Kakigori (かき氷) is a shaved ice dessert that is very popular at beaches, festivals, events and cafes in summer. It is also common for families in Japan to have an ice pick and make homemade Kakigori.
Most Kakigori are sweetened with colored sugar syrups and condensed milk. In rare cases, it is seasoned with traditional ingredients such as kinako (Toasted and ground wholemeal soy flour) or anko (Sweet paste, made from red beans, or adzuki). It's the kind of dessert that hasn't changed much over the past 50 years and has a certain nostalgic feel to it. The flavors are endless, there are fruit, sweet and even colorless syrups.
The Origin of Kakigori
Even in the Heian period, around the 11th century, there was the Kakigori. At that time, ice was scraped with a knife into a metal bowl and consumed with syrup and syrups of various flavors. At this time, the Kakigori it was considered a luxury dessert, as it was made with ice from the mountains.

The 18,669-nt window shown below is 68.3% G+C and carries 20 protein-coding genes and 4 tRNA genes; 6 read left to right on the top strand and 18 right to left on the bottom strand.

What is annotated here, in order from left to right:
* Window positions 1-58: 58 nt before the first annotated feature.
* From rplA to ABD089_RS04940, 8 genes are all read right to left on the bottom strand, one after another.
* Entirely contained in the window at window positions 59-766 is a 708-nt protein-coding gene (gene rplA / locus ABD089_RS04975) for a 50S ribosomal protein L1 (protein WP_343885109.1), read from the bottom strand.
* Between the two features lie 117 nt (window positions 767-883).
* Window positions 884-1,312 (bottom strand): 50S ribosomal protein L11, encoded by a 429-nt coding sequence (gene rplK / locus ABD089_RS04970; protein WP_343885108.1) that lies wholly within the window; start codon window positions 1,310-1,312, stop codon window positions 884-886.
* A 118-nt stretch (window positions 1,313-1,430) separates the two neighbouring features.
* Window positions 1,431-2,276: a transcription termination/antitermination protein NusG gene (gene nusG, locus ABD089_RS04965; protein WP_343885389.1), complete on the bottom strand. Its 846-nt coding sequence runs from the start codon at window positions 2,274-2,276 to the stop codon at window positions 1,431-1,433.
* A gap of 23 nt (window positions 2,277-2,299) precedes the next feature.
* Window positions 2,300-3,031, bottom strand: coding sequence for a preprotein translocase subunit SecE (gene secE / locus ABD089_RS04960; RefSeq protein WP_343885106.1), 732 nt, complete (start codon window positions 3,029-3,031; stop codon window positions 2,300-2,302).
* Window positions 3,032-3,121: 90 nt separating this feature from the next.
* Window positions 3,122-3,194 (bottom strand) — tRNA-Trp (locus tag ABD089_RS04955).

During the Meiji period, around the 19th century, the kakigori began to be more accessible to the public, with an even higher price, as part of the ice was imported from the United States. Until a food entrepreneur, Kahe Nakagawa, brought ice from Hokkaido to Yokohama.
In 1872, he opened the first kakigori in the area of Bashamichi in Kanagawa. The ice crushing machine was only invented around 1930. Thanks to this invention the Kakigori became one of Japan's most popular desserts.
See some videos about kakigori:
Machine – Kakigori's Hanbaiki in Action
A Kawaii video of 2 Kids using a Hello Kitty kakigori machine